Write It Slow?

Calligrafie,_Jan_Van_De_Velde_(1605)Ursula K. Le Guin recently blogged right her on Book View Café about how the marketing practices of Amazon.com results in disposable, interchangeable world-pablum instead of thoughtful, well-crafted literature. She wrote:

If you want to sell cheap and fast, as Amazon does, you have to sell big. Books written to be best sellers can be written fast, sold cheap, dumped fast: the perfect commodity for growth capitalism.

The readability of many best sellers is much like the edibility of junk food. Agribusiness and the food packagers sell us sweetened fat to live on, so we come to think that’s what food is. Amazon uses the BS Machine to sell us sweetened fat to live on, so we begin to think that’s what literature is.

I believe that reading only packaged microwavable fiction ruins the taste, destabilizes the moral blood pressure, and makes the mind obese. Fortunately, I also know that many human beings have an innate resistance to baloney and a taste for quality rooted deeper than even marketing can reach.


The Guardian responded with an article about her powerful essay, so I expect it’s gotten a lot of exposure now.

Le Guin’s perspective reminds me of an experience I had when I was a fairly new writer. I’d sold a handful of short stories to professional markets and I was perpetually working on one novel or another but I hadn’t sold one yet. Because I was still learning how to write at novel length, I wrote really awful, disorganized first drafts and then revised over and over. It took me a couple of years to get a novel into sufficiently good shape that I felt comfortable in sending it out. That was okay, because each one was better than the one before. They were better written, but also deeper in concept and grander in scope. I was getting personalized rejection letters from editors, which encouraged me greatly. At a convention, I encountered an author who had already sold several novels. In fact, he (nominal pronoun for the sake of the article) was churning out three or four a year. When I asked him how he did that, he told me he never revised. He’d write a draft and that was it.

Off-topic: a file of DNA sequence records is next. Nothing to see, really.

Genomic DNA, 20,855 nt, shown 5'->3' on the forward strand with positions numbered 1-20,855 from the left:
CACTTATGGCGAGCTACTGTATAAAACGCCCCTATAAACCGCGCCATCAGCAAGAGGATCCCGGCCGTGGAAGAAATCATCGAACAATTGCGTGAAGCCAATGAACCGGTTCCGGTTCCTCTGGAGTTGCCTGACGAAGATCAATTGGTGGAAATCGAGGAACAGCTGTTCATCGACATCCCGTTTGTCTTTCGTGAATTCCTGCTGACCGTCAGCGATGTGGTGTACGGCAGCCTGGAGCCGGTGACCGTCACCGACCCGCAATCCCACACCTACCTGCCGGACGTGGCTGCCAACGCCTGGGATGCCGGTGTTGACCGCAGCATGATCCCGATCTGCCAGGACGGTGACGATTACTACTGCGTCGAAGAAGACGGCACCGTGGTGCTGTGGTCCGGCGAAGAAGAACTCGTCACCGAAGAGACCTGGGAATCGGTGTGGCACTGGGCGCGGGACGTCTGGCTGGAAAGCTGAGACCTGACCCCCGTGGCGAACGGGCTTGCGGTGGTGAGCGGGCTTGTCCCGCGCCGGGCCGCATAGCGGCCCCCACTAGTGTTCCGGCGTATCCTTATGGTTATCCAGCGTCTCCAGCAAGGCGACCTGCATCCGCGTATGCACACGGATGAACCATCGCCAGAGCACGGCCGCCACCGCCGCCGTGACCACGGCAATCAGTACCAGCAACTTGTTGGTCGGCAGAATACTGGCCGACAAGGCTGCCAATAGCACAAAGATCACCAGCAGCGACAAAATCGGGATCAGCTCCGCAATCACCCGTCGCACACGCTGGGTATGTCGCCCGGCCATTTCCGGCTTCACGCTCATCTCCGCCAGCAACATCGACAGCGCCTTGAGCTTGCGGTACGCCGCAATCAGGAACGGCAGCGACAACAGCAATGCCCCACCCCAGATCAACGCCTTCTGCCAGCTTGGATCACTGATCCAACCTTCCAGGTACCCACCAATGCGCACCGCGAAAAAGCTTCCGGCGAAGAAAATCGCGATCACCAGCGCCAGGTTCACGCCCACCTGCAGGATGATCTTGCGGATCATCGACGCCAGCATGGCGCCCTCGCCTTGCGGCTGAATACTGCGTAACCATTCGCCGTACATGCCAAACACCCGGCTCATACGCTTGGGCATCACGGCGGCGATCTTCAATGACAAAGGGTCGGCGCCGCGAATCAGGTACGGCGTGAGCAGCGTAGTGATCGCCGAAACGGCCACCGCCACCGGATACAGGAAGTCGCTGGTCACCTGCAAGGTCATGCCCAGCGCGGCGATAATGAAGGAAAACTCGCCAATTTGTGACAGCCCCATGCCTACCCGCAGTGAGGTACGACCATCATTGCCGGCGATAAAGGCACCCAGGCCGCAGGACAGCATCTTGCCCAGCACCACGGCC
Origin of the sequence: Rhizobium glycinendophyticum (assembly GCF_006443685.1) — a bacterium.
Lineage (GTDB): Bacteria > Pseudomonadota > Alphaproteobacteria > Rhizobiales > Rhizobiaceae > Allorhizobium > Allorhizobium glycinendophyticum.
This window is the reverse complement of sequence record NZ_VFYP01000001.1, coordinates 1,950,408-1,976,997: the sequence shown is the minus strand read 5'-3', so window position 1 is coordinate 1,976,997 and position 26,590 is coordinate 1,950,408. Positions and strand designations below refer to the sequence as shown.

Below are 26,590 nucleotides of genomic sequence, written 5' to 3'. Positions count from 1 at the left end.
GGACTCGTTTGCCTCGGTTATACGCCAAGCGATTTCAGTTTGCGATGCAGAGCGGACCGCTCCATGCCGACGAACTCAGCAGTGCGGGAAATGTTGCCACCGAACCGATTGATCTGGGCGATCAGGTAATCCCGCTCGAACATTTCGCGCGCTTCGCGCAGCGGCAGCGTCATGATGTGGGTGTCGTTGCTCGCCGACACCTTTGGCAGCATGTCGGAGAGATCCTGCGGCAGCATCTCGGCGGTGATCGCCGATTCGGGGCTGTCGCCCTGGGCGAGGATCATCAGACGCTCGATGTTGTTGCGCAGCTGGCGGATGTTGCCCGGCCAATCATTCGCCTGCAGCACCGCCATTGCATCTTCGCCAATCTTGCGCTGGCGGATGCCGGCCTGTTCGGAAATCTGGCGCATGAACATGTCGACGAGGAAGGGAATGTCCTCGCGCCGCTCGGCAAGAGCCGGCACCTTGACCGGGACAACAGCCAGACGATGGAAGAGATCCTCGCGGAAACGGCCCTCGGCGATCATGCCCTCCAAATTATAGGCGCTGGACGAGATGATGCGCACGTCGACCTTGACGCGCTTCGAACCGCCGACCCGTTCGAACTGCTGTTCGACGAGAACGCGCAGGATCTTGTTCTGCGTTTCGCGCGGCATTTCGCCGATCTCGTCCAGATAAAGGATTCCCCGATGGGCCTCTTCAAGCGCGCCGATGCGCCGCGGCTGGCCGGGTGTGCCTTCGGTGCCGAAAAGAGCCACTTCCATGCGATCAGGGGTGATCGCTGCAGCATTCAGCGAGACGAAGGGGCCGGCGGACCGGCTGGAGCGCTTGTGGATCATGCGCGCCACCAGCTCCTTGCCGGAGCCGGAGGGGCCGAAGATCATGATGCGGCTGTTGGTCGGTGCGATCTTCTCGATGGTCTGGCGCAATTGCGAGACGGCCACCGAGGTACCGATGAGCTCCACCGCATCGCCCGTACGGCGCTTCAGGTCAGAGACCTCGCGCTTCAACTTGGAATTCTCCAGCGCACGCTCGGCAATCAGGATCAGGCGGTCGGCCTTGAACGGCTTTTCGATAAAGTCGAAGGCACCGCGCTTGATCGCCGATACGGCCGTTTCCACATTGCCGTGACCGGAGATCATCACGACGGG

I was devastated. I guess I didn’t have a lot of confidence  as a writer to begin with, but I remember thinking that if I had to write a publishable first draft (an utter impossibility for me), not once but several times a year, there was no hope for me. Fortunately, I had a good support group and I soon realized that this author and I had different aims and abilities. He wanted to write quickly enough to get lots of books on the shelves, and his first drafts must have been sound enough for his editor. I wanted to write books that readers would savor and return to, books they wanted to keep.

The two goals aren’t necessarily incompatible.  I know successful authors who write more than one novel a year (it takes me one to two years at this point to finish a novel to my own satisfaction). They are dedicated craftspeople, and some of their work is very good. It’s not that one way of working is better than another, it’s that I got into trouble by comparing mine to someone else’s.

I know romance writers who support themselves with their writing. They sell on proposal with very detailed outlines. They know exactly how many pages each section of the outline will require and by what date they must finish them to meet deadline. They do this every 3 months. By and large, their readers expect a particular experience and the writers deliver it consistently. It’s a 9-to-5 job, but one they love.

Sometimes when I as a reader pick up a book, that’s what I want. Not challenging literature but a predictable, engaging read. Fast food For The Mind, as it were. It could be escape reading, or comfort, or perfect for a time or situation rife with distractions, when subtle writing would get lost. (Think: on the bus, during your kid’s karate class, in the dentist’s office.)

If all I ever read what Fast food For The Mind, my brain would turn to jelly. Or adipocere, more like. I need my vegetables and whole grains, too: chewy, beautifully crafted work. Sometimes with prose so gorgeous I want to weep. Sometimes so thorny I want to scream at the author. Sometimes so powerful I can never see things the same way again. I won’t say these books can never be written quickly, but it’s important that writers who have these stories in them and who need to write slowly and thoughtfully have the time to do so. And that those difficult, “uncommercial,” non-best-seller, utterly transformative books find their ways to the readers they will nourish.

As a writer, I try to work at the pace that allows me to reflect and dig deep into my stories instead of dashing off the first things that come to mind. (Sometimes these are brilliant, but more often than not, they’re just trite.) As a reader, moreover, I don’t mind waiting another year or two or five for another splendid story from my favorite writers.



Write It Slow? — 8 Comments

  1. Rudyard Kipling said that there are nine and ninety ways to write tribal lays. And he would know!
    I always tell young writers that they have to figure out their own Muse. Some people write fast, some people write slow; some people need ten rounds of rewrite before it’s a first draft (Gene Wolfe) and some people rewrite only when the editor twists their arm (Robert Heinlein).
    And you yourself will change over time. Women especially, because our lives have distinct phases. Esther Friesner once told me that when she was pregnant she wrote like the wind, because she (and her Muse) knew that the moment the baby was born no more writing could be done for months. I was astonished, because the moment I became pregnant my brain dropped into my uterus, and all the creative powers were gone. My Muse was baking a baby, and had no time for me and my novel. But then, the moment the kid was out, I was good to go.